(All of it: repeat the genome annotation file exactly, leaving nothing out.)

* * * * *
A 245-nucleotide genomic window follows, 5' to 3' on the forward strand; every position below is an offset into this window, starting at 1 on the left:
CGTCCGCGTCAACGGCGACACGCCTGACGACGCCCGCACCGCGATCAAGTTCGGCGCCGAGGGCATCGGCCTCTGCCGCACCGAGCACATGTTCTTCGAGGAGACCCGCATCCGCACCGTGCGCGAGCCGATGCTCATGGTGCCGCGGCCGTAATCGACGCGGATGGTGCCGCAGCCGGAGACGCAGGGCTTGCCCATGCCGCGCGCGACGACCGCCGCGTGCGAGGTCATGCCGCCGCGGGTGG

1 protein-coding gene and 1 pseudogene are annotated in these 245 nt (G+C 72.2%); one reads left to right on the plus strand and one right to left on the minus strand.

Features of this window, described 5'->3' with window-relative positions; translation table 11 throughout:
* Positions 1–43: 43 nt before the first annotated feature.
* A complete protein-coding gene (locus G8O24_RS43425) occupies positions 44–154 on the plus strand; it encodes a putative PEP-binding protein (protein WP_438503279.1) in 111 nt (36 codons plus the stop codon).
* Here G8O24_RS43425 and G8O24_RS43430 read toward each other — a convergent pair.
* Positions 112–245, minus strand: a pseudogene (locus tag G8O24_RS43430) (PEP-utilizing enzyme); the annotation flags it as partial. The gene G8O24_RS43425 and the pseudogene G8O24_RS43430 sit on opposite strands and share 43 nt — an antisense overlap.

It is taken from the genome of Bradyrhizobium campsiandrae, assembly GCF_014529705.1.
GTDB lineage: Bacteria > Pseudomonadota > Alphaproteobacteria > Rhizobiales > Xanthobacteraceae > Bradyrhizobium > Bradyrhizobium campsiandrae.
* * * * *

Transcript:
A 245-nucleotide genomic window follows, 5' to 3' on the forward strand; every position below is an offset into this window, starting at 1 on the left:
CGTCCGCGTCAACGGCGACACGCCTGACGACGCCCGCACCGCGATCAAGTTCGGCGCCGAGGGCATCGGCCTCTGCCGCACCGAGCACATGTTCTTCGAGGAGACCCGCATCCGCACCGTGCGCGAGCCGATGCTCATGGTGCCGCGGCCGTAATCGACGCGGATGGTGCCGCAGCCGGAGACGCAGGGCTTGCCCATGCCGCGCGCGACGACCGCCGCGTGCGAGGTCATGCCGCCGCGGGTGG

1 protein-coding gene and 1 pseudogene are annotated in these 245 nt (G+C 72.2%); one reads left to right on the plus strand and one right to left on the minus strand.

Features of this window, described 5'->3' with window-relative positions; translation table 11 throughout:
* Positions 1–43: 43 nt before the first annotated feature.
* A complete protein-coding gene (locus G8O24_RS43425) occupies positions 44–154 on the plus strand; it encodes a putative PEP-binding protein (protein WP_438503279.1) in 111 nt (36 codons plus the stop codon).
* Here G8O24_RS43425 and G8O24_RS43430 read toward each other — a convergent pair.
* Positions 112–245, minus strand: a pseudogene (locus tag G8O24_RS43430) (PEP-utilizing enzyme); the annotation flags it as partial. The gene G8O24_RS43425 and the pseudogene G8O24_RS43430 sit on opposite strands and share 43 nt — an antisense overlap.

It is taken from the genome of Bradyrhizobium campsiandrae, assembly GCF_014529705.1.
GTDB lineage: Bacteria > Pseudomonadota > Alphaproteobacteria > Rhizobiales > Xanthobacteraceae > Bradyrhizobium > Bradyrhizobium campsiandrae.